You need to start a new question specific to your vehicle. This one is four years old and shows up on our list as having already received a reply. Unlike other sites where anyone can add a reply, this was a conversation between two people. None of the other experts are going to see your addition or have a chance to reply. That won't get you the help you need.
When you post your question, PLEASE list the engine size, mileage, and transmission type. That helps us find the correct wiring diagrams, and make judgments as to most common suspects and likely fixes. Also be sure to describe all the symptoms and related history leading up to the problem.
To answer your question so far, I can't improve on Saturntech9's reply, except the term "alternator" was copyrighted by Chrysler in the early '60s. In spite of the terminology, your generator is the likely suspect given the lack of test results to analyze. You should have seen the red "Battery" warning light on the dash. If the battery did indeed run down while you were driving, charging it at a slow rate for an hour or two will allow you to start the engine and drive a short distance to a repair shop to have the charging system tested. You can start the test by measuring the battery voltage while the engine is running. It must be between 13.75 and 14.75 volts. If it is low, suspect the generator or voltage regulator. If it is okay, that only means it is okay to do the rest of the tests, but that requires a professional load tester.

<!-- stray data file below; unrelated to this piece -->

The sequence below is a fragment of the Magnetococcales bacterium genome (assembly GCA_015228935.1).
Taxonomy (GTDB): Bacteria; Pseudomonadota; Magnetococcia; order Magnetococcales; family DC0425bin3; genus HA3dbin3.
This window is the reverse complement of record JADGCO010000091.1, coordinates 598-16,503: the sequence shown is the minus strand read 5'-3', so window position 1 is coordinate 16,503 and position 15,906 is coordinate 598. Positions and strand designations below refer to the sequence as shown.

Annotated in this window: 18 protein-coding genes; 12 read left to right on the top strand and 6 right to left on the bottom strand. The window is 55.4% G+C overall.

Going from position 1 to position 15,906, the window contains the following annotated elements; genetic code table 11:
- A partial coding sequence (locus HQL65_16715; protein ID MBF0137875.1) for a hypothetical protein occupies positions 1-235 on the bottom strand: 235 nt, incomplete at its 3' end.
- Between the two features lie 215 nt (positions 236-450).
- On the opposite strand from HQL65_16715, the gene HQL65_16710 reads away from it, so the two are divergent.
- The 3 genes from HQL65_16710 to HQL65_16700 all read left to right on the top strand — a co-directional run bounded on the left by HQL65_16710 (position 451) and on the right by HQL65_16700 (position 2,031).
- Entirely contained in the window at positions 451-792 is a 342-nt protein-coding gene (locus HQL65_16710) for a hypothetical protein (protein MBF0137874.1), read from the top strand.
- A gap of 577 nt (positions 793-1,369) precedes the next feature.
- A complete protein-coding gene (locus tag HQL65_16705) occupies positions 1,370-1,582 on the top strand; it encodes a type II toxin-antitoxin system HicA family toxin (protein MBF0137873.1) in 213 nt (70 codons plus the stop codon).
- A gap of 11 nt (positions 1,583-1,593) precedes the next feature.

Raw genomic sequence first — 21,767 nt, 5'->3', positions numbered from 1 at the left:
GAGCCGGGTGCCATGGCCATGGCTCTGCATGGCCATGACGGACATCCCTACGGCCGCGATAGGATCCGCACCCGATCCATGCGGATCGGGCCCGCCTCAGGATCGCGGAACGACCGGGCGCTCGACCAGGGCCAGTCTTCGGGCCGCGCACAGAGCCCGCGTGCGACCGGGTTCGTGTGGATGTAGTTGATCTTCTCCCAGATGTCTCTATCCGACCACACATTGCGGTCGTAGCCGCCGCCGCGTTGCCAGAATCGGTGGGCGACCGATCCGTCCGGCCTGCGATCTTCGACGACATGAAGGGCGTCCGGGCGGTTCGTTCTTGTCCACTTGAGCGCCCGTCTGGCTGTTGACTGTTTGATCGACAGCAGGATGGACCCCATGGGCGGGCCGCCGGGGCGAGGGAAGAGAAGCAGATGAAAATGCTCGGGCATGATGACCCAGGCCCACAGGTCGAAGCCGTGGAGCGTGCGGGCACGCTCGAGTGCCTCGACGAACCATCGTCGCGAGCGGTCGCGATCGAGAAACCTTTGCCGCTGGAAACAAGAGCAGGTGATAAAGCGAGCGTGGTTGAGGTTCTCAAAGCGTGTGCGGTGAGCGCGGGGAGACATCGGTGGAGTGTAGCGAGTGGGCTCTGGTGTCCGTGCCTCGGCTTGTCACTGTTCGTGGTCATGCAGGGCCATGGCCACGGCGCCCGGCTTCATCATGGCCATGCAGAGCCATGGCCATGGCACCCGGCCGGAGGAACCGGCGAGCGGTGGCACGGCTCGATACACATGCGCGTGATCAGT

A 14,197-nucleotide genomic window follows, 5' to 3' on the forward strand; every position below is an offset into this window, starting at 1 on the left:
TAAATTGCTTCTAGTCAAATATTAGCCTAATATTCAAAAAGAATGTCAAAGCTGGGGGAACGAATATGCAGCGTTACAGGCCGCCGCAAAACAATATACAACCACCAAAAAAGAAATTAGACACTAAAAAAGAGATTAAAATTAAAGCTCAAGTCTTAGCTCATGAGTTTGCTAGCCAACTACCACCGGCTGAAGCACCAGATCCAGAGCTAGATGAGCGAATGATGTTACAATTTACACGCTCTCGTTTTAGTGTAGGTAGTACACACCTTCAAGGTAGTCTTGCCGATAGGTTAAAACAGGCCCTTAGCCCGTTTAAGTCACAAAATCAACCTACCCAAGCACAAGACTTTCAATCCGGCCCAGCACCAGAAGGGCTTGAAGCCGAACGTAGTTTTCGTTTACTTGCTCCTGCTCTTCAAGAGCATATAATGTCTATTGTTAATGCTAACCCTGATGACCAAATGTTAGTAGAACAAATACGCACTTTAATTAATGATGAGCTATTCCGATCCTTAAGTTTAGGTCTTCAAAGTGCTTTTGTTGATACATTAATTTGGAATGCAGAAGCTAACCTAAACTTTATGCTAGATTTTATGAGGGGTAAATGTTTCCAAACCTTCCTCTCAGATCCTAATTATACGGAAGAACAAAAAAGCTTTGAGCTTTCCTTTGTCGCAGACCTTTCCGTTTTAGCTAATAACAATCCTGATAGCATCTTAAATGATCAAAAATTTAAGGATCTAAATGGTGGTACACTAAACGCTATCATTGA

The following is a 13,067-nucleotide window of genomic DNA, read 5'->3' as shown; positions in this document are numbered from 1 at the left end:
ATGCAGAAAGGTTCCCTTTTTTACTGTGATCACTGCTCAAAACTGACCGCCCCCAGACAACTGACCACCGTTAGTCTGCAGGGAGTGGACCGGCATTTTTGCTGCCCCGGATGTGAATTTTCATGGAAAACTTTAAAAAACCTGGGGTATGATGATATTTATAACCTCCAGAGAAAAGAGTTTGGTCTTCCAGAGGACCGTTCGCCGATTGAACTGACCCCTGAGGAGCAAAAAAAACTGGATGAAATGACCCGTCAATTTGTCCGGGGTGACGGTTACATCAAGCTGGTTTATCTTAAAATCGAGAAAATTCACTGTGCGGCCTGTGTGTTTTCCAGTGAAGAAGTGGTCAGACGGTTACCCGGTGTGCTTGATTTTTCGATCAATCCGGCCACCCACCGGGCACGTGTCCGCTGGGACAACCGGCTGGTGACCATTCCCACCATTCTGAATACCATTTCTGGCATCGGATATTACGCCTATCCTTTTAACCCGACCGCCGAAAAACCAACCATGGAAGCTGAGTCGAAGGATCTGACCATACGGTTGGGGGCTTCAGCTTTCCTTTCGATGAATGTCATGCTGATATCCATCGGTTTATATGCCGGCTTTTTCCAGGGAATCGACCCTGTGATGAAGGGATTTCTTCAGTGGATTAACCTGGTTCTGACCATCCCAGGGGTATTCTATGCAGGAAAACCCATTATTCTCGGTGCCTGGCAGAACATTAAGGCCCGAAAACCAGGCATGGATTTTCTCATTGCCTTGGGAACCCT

You also could simply have a bad battery. Measure its voltage with the engine off. If it's good and fully-charged, it will read 12.6 volts. If it's good but run down, it will be closer to 12.2 volts. If you find around 11 volts or less, it has a shorted cell and must be replaced.
Sunday, September 17th, 2017 AT 4:05 PM